### Video Transcript

If the coordinates of π΄ and π΅ are five, five and negative one, negative four, respectively, find the coordinates of the point πΆ that divides π΄π΅ internally in the ratio two to one.

So letβs just picture the situation here. We have two points, π΄ and π΅, whose relative positions look something like this. Weβre looking to find the coordinates of a point πΆ that divides π΄π΅ internally in the ratio two to one. So πΆ is a point somewhere along the length of π΄π΅. And the length of the line segment π΄πΆ is twice as long as the length of the segment π΅πΆ.

Another way of phrasing this is that πΆ is two-thirds of the way along π΄π΅. As if π΄π΅ is divided into three equal parts, then two of them are on one side of πΆ and one of them is on the other side.

To answer this question, Iβm going to think about how we get from π΄ to π΅ in terms of how the coordinates change. First of all, Iβll consider the horizontal change. At π΄, the π₯-coordinate is five. And at π΅, itβs negative one. So this is a change of negative six. We move six units to the left.

Next, letβs consider the vertical change. At π΄, the π¦-coordinate is five. And at π΅, itβs negative four. So this is a change of negative nine. We move nine units down. Letβs think about this ratio then, which has three equal parts. Each horizontal and vertical move will be one-third of the total horizontal and vertical move.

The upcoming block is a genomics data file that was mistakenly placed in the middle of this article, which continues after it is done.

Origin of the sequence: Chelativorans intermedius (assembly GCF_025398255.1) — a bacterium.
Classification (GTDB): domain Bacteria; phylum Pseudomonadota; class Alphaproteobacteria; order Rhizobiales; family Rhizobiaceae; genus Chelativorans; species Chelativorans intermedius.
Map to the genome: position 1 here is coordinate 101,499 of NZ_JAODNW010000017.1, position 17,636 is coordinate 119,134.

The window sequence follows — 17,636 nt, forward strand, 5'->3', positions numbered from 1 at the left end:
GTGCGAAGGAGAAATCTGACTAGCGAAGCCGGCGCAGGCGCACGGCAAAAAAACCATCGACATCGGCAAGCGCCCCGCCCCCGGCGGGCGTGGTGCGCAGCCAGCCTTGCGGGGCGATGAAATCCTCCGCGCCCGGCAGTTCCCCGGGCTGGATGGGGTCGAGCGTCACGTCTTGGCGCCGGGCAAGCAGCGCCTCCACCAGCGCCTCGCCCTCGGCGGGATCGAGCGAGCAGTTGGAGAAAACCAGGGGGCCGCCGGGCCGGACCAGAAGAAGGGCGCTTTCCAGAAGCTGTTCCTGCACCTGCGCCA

Dividing negative six by three, we have negative two. And dividing negative nine by three, we have negative three. So each part of this ratio is two units to the left and three units down. Remember, πΆ divides this line in the ratio two to one. So to get from π΄ to πΆ, we actually move two parts of the ratio. Therefore, we need to move four units to the left and six units down.

To find the coordinates of πΆ, we can therefore apply this transformation to the coordinates of π΄. If weβre moving four units to the left, we need to subtract four from the π₯-coordinate. So we have five minus four. And if weβre moving six units down, we need to subtract six from the π¦-coordinate. So we have five minus six. This gives the coordinates of πΆ, which are one, negative one.